Acting is stellar on the part of everyone, even the kids. Andre Braugher (who played Nicolas Cage's buddy Cassiel in City of Angels) successfully brings to life Satch, a fellow cop and friend of the family. Elizabeth Mitchell portrays a gentle and loving mother with a killer smile and some excellent "30 years later" makeup! And Noah Emmerich is as full of life as ever in his role as best friend and next door neighbor, the perfect kind of guy to hang out, grill burgers and have a brewsky together.
The Reality Wall
You know what this is. It's when you know you're supposed to feel a certain way at the end of a movie scene or a song. But because you know you're supposed to feel something, you don't. That's the Reality Wall. Frequency shattered mine, especially on the second viewing when I was able to take in the small details and understand the whole picture better. I lost myself. Unfortunately, that which doesn't kill the reality wall makes it stronger. I'm beginning to believe the only way to completely destroy the reality wall is to kill yourself. But let's not be doing that now.
Go see this one, seriously!
Frequency DVD Features
Standard stuff here. A few great deleted scenes, bookoos of commentary on ham radios and the Northern Lights and time dimensions and stuff. There is also a director's commentary that you can have playing over the entire movie! I haven't heard the whole thing yet, but what I did hear had little to do with the movie and mostly with the subject of firefighters and cops, their jobs, and how many of the real NYC firefighters opted to "play" in the movie to give it a more authentic feel. Interesting stuff nonetheless. Now that I have heard more of it, I can tell you that it starts getting really good later on!
How do you prove that there is more than one time dimension?
This doesn't have much to do with the movie but I had to tack it on anyway, because the movie frequently uses objects falling in slow motion as a sort of "symbolism" when something dramatic happens that changes the past.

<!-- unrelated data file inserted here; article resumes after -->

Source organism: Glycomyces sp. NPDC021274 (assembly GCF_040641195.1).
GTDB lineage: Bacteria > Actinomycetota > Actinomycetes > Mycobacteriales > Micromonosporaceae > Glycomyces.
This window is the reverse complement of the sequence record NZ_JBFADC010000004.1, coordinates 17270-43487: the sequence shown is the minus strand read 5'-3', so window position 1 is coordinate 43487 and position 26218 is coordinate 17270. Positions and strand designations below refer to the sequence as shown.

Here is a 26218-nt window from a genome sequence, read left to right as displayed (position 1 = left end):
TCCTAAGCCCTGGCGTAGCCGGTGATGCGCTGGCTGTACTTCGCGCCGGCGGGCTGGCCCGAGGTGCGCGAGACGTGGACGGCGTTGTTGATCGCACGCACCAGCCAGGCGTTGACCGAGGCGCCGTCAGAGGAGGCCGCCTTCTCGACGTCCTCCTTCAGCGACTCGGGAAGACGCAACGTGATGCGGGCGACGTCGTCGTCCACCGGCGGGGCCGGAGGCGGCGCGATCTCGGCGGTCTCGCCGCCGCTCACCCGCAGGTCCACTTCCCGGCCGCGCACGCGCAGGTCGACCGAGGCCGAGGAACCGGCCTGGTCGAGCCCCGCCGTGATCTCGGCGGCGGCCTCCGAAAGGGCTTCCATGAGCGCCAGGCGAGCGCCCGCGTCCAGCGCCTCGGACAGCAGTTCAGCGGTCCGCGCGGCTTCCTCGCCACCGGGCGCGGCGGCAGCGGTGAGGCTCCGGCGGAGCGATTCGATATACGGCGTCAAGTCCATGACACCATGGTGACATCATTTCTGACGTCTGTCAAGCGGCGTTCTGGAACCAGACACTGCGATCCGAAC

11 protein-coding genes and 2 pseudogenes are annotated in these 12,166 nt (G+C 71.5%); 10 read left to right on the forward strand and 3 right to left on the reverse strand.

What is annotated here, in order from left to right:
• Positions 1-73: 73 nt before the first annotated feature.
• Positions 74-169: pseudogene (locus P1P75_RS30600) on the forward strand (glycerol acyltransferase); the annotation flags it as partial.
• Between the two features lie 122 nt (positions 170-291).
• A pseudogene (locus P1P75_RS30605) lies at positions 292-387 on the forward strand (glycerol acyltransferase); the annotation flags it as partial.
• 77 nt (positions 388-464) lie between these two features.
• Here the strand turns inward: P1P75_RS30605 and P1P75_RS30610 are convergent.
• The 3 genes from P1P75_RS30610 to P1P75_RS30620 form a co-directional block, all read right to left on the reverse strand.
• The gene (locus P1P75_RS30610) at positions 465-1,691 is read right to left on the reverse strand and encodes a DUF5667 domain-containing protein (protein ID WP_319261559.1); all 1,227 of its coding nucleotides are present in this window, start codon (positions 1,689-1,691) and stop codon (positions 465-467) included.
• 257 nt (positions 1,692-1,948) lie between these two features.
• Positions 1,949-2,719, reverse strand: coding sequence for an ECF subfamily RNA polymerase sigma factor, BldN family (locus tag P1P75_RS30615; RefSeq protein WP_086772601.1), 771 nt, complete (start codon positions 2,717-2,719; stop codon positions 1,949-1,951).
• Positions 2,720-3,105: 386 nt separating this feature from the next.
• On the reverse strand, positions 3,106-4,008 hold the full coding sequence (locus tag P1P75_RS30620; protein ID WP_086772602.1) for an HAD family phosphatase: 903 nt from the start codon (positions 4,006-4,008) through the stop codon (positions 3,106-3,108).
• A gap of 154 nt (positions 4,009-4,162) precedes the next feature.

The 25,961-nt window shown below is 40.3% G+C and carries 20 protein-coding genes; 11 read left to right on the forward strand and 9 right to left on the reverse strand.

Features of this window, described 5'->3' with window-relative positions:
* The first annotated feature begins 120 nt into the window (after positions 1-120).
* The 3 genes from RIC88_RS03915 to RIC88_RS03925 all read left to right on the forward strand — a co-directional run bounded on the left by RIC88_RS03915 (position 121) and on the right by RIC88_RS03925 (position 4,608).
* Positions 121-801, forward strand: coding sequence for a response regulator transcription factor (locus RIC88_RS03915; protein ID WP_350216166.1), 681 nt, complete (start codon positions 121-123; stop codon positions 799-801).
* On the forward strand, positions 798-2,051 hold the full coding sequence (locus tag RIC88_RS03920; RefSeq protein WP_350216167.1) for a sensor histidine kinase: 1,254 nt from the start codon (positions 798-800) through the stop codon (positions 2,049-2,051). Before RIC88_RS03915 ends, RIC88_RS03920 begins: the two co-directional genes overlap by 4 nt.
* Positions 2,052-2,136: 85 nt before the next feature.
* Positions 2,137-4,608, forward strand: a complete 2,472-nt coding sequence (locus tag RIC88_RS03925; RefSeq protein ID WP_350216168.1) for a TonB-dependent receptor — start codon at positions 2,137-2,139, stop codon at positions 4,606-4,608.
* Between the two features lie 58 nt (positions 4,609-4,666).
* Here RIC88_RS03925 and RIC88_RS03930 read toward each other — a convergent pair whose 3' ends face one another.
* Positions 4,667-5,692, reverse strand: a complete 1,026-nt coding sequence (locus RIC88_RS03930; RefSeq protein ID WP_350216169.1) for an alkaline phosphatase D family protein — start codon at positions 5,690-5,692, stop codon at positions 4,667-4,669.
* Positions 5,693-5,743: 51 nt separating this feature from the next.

I like the way they used gravity to emphasize this, because I think gravity is how you prove that there is more than one time dimension. Incase you slept through Physics, gravity is measured in a unit such as meters per second squared, or meters divided by seconds squared.
What the hell is a second squared? Well, a line is one dimension and a square is two dimensions, maybe it's the second dimension of time. There ya go. It was there all along. What can you DO with it? I have no idea, but it's interesting to think that one exists, even if it only exists as the denominator of a fraction.
If there were some way to find out what the denominator of a fraction equates to on a physical level, that might be a way to find the other dimensions of time, to channel them, or something. But at this point, I don't even know myself what in the name of Sir Isaac H. Newton I am talking about.
Top 10 Frequency Quotes
10.) "So what did you do, you join the department?" Frank
"Actually, I went the other way. I'm a cop." John
(both laughing) "Cop? You're third generation firefighter, come on I thought you were going to grow out of that cop stage!" Frank
9.) "Shoulda woulda coulda, pal." John
8.) "You work too hard." Julia
"Look who's talking." John
7.) "You went down thirty years ago, pal. You just don't know it yet." John
6.) "Now this is important, something you gotta remember for the next thirty years... Yahoo." John
"What's that?" Gordo
"Well it's like a magic word, like Abracadabra. Try it out, kid, Yahoo." John
"You got it, space cowboy. Now go upstairs and write it down." John
5.) "Everyone's got skeletons in the closet, you never know when they're gonna jump out and bite you in the ass." John
4.) "Hey listen, a thousand years from now when schoolkids study about America, they're gonna learn about three things. The Constitution, rock and roll, and baseball." Frank
3.) "Hey, pal, my whole life is an emergency." John
2.) "I'm still here, chief." Frank
1.) "Nothing wrong with old age, Frank, long as you get there." Julia
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Viewing Format: DVD
Video Occasion: Good for Groups
Suitability For Children: Suitable for Children Age 9 - 12